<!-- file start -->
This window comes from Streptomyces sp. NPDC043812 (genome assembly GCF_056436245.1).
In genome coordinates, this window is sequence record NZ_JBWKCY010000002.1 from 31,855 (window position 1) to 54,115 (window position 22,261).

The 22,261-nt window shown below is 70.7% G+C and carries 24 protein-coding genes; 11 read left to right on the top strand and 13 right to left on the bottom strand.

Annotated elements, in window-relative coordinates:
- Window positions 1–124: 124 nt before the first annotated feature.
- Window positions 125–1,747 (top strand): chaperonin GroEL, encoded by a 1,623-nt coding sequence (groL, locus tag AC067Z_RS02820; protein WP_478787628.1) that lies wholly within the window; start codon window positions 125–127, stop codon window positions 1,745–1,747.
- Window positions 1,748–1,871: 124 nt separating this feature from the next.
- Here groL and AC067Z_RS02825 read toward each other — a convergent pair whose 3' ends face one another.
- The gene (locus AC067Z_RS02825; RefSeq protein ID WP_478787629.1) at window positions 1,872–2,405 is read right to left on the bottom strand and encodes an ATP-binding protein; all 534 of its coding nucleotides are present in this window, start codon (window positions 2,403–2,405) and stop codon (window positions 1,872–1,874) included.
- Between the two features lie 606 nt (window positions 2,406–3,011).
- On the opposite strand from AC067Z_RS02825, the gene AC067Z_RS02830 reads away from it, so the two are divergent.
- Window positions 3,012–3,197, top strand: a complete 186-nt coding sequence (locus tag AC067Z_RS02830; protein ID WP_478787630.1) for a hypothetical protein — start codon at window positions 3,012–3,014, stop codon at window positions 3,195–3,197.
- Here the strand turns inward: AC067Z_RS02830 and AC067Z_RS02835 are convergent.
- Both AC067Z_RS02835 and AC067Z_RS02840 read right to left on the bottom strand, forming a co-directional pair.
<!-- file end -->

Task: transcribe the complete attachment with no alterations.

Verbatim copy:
This window comes from Streptomyces sp. NPDC043812 (genome assembly GCF_056436245.1).
In genome coordinates, this window is sequence record NZ_JBWKCY010000002.1 from 31,855 (window position 1) to 54,115 (window position 22,261).

The 22,261-nt window shown below is 70.7% G+C and carries 24 protein-coding genes; 11 read left to right on the top strand and 13 right to left on the bottom strand.

Annotated elements, in window-relative coordinates:
- Window positions 1–124: 124 nt before the first annotated feature.
- Window positions 125–1,747 (top strand): chaperonin GroEL, encoded by a 1,623-nt coding sequence (groL, locus tag AC067Z_RS02820; protein WP_478787628.1) that lies wholly within the window; start codon window positions 125–127, stop codon window positions 1,745–1,747.
- Window positions 1,748–1,871: 124 nt separating this feature from the next.
- Here groL and AC067Z_RS02825 read toward each other — a convergent pair whose 3' ends face one another.
- The gene (locus AC067Z_RS02825; RefSeq protein ID WP_478787629.1) at window positions 1,872–2,405 is read right to left on the bottom strand and encodes an ATP-binding protein; all 534 of its coding nucleotides are present in this window, start codon (window positions 2,403–2,405) and stop codon (window positions 1,872–1,874) included.
- Between the two features lie 606 nt (window positions 2,406–3,011).
- On the opposite strand from AC067Z_RS02825, the gene AC067Z_RS02830 reads away from it, so the two are divergent.
- Window positions 3,012–3,197, top strand: a complete 186-nt coding sequence (locus tag AC067Z_RS02830; protein ID WP_478787630.1) for a hypothetical protein — start codon at window positions 3,012–3,014, stop codon at window positions 3,195–3,197.
- Here the strand turns inward: AC067Z_RS02830 and AC067Z_RS02835 are convergent.
- Both AC067Z_RS02835 and AC067Z_RS02840 read right to left on the bottom strand, forming a co-directional pair.